Burnout is Real
On March 1st I quit my job. As the first-born daughter of a working class black family, that is never a phrase I thought I would say. I quit my job without having a parachute or a concrete plan.
I love working, and I'm really good at what I do. I am passionate about design and elevating brands, as well as sneaking in D&I (diversity and inclusion) before they became the buzziest words to use for corporate organizations. It wasn't just because I was under-appreciated, underpaid, or overworked; although all of those reasons were true. It was because I had developed stress and anxiety issues that had never existed prior to this job, and my mental and physical health was declining, fast.
My anxiety appeared in many forms. First there was the constant buzzing, a body hum if you will. Always reverberating and incessant, it felt like I drank 10 cups of coffee. I was jittery and on edge no matter the time of the day. Then there was the constant exhaustion, no matter how much I slept I was drained and depleted. My energy level was nonexistent when it came to social activities outside of work. I also developed pre-diabetes from eating sugary treats to help dull the feeling of drowning in stress (after some hard work, I was able to reverse that diagnosis in 9 months). Then came the digestion issues, super fun. I had 3 years of living with never ending gut problems, no doctor could seem to solve for. I spent thousands of my own money, out of pocket for a therapist; who I could not have survived the last year without.
Sunday nights were the worst, because they meant that Monday was just around the corner. I often spent Sunday periodically checking email, looking at my impending schedule for the week, each day dotted with back-to-back meetings. Sometimes there would be just enough time to grab lunch in between. For the first 2 years, I ate lunch at my desk chained to the screen lest anyone "need" me while I take a 30-45 minute break.
Daily I was expected to work as early as necessary (answering emails or calls at 6AM) and I've been in office until 8PM, and online working well past 11PM. Again, I was a graphic designer, not a surgeon. This was all considered very normal behavior, I wasn't special. I was salary, so I never was compensated for the times I worked during weekends, nights at home, or even during my scheduled PTO when I would receive (and be expected to respond) to panicked text messages, emails and phone calls. Of course, there were other factors as well (invite me for a drink if you want all those details); but my main issue was the lack of work-life-balance as well as being treated like trash on the regular.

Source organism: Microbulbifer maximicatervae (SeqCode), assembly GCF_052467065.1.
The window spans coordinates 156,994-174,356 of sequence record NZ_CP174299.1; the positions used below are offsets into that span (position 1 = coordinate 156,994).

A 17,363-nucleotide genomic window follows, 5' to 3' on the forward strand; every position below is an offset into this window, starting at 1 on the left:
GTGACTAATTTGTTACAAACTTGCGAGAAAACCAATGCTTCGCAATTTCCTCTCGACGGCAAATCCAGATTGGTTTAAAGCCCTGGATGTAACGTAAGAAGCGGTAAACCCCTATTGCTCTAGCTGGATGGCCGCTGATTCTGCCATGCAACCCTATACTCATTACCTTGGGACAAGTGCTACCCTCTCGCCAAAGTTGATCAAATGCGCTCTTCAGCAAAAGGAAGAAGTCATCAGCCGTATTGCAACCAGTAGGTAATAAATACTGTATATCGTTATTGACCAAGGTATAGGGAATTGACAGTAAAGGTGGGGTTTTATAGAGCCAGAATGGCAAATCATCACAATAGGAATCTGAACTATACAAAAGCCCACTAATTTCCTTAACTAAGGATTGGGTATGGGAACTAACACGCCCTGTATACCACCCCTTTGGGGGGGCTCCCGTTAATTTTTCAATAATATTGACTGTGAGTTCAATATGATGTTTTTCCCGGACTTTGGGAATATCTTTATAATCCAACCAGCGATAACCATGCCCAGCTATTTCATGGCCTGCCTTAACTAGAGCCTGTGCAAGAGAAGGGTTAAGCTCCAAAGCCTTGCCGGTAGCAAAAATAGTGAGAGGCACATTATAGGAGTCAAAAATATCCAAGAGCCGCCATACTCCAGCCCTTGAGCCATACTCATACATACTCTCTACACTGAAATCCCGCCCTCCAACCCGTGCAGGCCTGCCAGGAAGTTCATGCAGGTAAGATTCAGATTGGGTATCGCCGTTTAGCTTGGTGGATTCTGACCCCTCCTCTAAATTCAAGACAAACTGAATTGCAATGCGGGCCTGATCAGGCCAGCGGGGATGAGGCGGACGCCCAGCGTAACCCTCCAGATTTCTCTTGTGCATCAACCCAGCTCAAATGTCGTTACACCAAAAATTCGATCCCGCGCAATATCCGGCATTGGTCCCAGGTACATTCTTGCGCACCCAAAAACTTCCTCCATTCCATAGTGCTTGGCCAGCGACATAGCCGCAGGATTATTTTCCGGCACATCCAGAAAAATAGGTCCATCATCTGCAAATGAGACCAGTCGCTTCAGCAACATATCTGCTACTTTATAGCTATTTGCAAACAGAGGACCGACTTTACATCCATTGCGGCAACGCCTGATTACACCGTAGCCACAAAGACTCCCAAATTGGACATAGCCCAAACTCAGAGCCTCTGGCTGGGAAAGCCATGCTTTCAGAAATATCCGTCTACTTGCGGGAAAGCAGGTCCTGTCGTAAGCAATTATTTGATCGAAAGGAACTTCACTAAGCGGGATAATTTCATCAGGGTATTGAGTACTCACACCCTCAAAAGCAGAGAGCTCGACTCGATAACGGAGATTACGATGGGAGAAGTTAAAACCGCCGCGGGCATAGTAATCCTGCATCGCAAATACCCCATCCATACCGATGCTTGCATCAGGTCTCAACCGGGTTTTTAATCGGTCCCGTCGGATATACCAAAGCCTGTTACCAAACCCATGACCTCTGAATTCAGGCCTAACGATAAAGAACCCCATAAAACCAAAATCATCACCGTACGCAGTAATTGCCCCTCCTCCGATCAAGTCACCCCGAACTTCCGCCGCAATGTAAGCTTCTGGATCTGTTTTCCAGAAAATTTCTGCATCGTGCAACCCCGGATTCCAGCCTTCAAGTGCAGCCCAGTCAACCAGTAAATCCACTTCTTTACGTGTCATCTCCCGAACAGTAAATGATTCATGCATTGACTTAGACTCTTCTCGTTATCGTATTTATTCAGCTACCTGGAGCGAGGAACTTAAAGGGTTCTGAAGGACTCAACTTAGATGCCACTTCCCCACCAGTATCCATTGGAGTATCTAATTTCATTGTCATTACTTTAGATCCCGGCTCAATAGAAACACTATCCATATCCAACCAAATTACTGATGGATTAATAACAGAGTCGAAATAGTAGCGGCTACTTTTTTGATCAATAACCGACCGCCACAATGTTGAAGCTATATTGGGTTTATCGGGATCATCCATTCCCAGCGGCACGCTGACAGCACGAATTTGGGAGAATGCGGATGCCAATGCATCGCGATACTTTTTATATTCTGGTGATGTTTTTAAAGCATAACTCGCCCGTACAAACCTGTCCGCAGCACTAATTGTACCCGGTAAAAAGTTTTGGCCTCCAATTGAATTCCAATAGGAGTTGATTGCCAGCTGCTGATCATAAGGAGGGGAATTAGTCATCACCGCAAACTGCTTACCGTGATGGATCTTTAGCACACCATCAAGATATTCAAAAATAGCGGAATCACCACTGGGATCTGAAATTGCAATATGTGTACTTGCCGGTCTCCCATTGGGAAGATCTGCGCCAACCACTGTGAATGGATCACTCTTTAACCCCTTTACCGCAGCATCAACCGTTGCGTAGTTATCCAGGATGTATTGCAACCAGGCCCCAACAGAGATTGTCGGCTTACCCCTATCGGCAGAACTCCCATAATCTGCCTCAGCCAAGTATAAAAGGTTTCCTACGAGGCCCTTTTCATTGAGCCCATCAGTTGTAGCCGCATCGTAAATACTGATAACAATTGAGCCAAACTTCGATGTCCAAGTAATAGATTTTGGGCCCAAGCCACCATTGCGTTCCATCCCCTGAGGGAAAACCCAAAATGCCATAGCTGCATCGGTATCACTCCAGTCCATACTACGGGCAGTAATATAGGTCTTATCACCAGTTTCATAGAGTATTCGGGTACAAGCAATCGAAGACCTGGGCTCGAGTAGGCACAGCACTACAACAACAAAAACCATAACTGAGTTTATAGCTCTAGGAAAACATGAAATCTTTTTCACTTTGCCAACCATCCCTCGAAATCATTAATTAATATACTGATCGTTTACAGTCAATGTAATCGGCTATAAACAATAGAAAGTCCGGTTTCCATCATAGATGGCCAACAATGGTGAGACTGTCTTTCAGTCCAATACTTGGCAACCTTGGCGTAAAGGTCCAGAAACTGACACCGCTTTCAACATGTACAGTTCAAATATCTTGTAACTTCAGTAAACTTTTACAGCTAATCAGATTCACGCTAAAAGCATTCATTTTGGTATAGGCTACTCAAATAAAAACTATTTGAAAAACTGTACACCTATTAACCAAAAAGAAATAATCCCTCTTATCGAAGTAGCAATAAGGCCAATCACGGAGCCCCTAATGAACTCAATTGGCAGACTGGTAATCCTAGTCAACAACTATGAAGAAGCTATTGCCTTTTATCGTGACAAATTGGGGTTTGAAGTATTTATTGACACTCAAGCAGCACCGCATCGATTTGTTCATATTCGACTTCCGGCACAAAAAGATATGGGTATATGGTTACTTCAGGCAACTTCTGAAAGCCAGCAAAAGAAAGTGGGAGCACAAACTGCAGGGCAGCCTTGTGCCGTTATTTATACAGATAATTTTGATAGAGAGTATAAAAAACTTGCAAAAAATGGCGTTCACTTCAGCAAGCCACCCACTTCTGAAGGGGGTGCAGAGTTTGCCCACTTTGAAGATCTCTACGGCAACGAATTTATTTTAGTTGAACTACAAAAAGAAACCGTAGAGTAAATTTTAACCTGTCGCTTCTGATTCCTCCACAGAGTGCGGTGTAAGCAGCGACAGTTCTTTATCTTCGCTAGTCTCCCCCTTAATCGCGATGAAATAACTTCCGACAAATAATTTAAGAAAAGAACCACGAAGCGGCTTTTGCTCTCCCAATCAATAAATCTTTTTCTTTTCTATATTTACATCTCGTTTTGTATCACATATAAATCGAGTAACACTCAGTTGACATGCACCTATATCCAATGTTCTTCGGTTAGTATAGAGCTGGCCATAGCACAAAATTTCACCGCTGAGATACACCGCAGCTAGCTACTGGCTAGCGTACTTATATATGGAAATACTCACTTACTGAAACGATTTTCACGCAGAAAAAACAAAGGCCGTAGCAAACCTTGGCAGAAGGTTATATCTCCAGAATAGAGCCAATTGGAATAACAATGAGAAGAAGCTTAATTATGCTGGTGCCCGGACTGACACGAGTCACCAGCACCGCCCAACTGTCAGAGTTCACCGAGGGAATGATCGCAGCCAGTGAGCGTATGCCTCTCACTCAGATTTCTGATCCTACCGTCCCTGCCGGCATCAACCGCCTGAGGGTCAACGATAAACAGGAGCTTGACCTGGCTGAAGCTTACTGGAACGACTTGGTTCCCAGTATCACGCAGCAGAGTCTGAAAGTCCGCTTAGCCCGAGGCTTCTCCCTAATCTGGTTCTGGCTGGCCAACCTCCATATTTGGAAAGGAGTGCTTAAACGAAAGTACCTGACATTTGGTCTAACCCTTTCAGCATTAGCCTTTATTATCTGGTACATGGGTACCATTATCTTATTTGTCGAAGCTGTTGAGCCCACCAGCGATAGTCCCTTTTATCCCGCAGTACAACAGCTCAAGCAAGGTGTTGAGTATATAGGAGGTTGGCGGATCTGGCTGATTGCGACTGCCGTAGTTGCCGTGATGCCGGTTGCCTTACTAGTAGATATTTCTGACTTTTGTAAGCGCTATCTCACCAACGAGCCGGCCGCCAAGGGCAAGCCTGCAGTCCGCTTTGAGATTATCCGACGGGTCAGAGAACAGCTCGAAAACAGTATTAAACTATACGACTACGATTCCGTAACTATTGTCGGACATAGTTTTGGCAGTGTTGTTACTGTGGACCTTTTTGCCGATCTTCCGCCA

After three years I had had enough; I couldn't mentally or physically remain in that toxic environment. I gave my two weeks notice, and was told I would need to leave the premises immediately. As a fun parting gift, my healthcare benefits were liquified immediately too. It didn't matter that I had won awards and worked tirelessly for that company, at the end of the day I was just another cog in the machine. It took me 15 minutes to gather my belongings and sashay out of that building. It reminded me of one of my favorite Maya quotes:
When someone shows you who they are, believe them the first time.Leading up to my quit day, I researched how to prepare. I saved as much money as possible (6-months worth of living expenses), I took 3 weeks off to reset. I read, slept, hiked, visited my parents & grandma, saw my therapist, and just tried to get back to me. And when I was ready, I reached out to my network to let them know I was accepting freelance work, and begin applying for jobs that actually interested me. A mere 13 days later, I had a phone interview with my current company.
I quit my job, and it was the best decision I have ever made for my mental and physical health.